Jenna Paulette has experienced firsthand the ebbs and flows of being a rancher alongside her family, working cattle on their ranch in Thackerville, Oklahoma. It’s where she learned the value of living off the land, along with the stressors that coincide with a livelihood that depends on factors outside of your control – weather, market prices, tariffs and more – and which often lead to increased rates of depression, addiction and suicide among ag workers.
Challenging the traditional notion of how people view cowboys and the stigma that prevents many from speaking about their reality, Paulette debuted her official music video for “You Ain’t No Cowboy” in partnership with the Texas Department of Agriculture. Watch HERE.
Directed by Quinton Cook, the video spans nearly five minutes with the intention of encouraging mental health conversations among ag workers and providing resources for them to seek help by directing people to the 988 Suicide & Crisis Hotline. Opening with the sobering fact from the National Rural Health Association that the suicide rate among the agriculture community is 3.5 times higher than the national average, the video explores the spiral of a difficult season and a cowboy who relies on alcohol and drugs to cope.
For Paulette, it’s an important message that she hopes will help to change the perception of a cowboy. To her, a cowboy isn’t defined by the job, but is someone with the character to overcome any obstacle thrown their way. Expanding on the concept, she shares, “Whether you struggle with addiction, a cycle of harmful thoughts, suicide, depression, financial disaster, the list is long… Sometimes putting a stake in the ground is making a phone call to a helpline; sometimes it’s taking a hard look in the mirror at who you are and deciding that’s not who you want to be.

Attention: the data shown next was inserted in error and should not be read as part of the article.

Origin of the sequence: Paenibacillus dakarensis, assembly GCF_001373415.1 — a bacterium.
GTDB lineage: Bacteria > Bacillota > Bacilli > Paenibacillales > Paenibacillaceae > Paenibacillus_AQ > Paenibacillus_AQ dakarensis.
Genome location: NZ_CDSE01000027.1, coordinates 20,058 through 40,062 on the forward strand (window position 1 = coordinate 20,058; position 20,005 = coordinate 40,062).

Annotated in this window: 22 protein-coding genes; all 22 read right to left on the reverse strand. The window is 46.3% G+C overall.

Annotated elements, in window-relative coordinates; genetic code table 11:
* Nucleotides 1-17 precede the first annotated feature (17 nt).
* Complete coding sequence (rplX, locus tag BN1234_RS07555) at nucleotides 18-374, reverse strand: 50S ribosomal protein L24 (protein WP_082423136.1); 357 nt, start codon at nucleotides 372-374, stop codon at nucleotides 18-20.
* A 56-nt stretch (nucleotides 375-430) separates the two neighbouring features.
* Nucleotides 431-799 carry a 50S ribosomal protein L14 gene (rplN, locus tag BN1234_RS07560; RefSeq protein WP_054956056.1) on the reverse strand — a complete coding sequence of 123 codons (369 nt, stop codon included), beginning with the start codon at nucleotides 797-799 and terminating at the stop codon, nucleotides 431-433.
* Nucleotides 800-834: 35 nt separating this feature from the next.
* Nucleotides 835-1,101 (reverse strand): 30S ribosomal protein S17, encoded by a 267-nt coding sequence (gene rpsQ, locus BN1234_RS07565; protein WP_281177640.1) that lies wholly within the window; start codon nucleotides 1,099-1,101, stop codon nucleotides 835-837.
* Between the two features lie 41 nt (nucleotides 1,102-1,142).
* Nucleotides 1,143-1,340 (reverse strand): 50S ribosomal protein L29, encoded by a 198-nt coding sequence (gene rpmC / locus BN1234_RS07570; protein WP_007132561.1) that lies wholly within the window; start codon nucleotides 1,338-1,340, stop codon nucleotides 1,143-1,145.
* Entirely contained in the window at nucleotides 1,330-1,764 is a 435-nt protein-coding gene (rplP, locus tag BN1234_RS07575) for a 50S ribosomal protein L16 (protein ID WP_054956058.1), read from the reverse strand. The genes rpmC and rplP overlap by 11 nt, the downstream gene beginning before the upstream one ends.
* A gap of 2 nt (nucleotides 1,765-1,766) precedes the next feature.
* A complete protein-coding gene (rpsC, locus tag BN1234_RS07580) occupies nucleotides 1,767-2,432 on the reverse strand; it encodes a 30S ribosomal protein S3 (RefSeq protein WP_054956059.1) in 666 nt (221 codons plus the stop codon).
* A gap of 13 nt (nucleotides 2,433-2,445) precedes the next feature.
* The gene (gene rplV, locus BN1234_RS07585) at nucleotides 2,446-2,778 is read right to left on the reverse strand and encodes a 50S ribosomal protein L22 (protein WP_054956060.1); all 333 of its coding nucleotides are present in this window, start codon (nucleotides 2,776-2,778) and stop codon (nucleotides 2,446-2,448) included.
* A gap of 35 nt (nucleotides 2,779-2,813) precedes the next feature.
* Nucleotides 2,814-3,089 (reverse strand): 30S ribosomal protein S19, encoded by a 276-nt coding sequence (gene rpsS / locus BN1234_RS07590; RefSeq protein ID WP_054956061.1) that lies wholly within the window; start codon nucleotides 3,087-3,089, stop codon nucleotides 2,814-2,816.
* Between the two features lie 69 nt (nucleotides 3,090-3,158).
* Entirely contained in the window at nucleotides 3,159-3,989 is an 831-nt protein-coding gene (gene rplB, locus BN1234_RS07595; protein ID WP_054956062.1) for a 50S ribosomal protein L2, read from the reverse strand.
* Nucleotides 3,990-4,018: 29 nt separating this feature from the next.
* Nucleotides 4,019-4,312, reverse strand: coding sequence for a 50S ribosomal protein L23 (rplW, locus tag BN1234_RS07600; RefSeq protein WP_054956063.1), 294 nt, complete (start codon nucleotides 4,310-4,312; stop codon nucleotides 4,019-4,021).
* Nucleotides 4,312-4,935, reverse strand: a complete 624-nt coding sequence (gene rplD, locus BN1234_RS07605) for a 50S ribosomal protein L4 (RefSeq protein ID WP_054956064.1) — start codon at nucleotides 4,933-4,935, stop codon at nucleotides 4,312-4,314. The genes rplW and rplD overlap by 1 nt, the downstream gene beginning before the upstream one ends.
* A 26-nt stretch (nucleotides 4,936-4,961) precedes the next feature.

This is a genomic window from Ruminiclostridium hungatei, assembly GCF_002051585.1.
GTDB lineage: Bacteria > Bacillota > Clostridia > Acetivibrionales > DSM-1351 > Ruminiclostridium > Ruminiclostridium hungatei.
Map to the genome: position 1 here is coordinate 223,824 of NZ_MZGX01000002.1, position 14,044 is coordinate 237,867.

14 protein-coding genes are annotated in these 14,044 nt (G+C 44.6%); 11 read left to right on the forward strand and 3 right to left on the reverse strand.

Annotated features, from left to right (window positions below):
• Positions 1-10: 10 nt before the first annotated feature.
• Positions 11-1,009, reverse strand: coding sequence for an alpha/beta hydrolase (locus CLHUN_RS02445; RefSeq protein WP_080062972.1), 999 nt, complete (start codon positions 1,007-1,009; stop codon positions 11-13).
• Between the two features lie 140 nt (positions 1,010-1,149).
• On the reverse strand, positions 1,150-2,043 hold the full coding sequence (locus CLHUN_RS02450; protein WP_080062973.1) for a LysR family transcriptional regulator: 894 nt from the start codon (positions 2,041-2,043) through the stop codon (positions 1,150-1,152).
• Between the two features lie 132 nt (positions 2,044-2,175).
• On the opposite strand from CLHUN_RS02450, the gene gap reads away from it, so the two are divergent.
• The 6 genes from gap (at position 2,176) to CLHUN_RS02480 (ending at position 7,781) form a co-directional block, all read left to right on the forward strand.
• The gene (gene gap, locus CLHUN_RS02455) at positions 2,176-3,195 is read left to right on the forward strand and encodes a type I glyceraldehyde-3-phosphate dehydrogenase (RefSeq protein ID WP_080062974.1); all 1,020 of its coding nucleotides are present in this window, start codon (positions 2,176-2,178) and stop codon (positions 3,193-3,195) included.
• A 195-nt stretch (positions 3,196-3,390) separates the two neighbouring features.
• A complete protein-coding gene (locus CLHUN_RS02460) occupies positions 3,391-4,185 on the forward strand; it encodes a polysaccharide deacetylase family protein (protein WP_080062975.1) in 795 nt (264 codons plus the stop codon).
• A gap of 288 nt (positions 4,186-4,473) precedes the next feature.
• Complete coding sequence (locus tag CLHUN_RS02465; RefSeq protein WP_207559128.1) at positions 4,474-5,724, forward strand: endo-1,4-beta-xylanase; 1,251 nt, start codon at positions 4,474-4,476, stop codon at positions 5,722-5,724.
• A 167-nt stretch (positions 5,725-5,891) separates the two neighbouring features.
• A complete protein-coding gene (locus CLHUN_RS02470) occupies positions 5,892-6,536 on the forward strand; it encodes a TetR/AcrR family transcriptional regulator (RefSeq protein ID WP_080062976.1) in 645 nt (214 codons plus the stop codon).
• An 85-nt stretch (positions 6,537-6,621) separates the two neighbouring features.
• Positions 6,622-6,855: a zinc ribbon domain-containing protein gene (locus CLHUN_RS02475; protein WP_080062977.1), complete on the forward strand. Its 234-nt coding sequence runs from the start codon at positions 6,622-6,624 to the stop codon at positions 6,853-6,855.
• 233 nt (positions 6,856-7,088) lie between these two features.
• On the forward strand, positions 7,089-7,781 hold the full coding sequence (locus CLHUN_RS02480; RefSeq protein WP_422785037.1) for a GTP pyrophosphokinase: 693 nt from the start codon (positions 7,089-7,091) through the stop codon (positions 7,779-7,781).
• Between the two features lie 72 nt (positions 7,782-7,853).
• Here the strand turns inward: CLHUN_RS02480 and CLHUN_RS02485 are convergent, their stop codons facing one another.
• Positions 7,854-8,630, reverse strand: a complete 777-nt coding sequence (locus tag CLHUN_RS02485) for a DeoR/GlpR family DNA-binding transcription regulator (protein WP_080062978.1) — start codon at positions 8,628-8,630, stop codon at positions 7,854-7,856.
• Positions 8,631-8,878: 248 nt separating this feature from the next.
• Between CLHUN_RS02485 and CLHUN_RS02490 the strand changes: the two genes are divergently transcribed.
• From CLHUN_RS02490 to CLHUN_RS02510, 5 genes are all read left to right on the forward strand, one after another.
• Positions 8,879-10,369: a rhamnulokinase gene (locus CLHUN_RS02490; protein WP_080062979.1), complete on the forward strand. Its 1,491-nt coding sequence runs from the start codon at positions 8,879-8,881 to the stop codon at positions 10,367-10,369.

“The power to change and have a full life is there for the taking, you’re just a decision away from a redeemed life. This video is a call to action for those suffering and the end is a glimpse of hope into the life of a real man who is on the other side of adversity.”
As the story progresses, it ends on a hopeful note, inspired by the men in Paulette’s life who have weathered the storm, found help and came out stronger because of it – including her cowboy, Ross.
“The cowboys in my world, including Ross, the love of my life, have overcome one or many of those challenges… Ross is five years sober; he plays the cowboy in the video. I knew him after he quit using and drinking. He made a conscious decision to take his life back and with grace and the strength of God, good men and family around him he was able to do it,” she adds.
The moving song is one of 16 tracks off her debut album, The Girl I Was, which arrived in March, showcasing a level of honesty that left The Tennessean musing “gripping clarity, emotion and feeling are more readily apparent in her work than ever before,” and Billboard noting she arrives “confident” and “carefree.” Paulette made her Grand Ole Opry debut on Aug. 18 and is set to perform the National Anthem at the National Finals Rodeo on Dec. 13.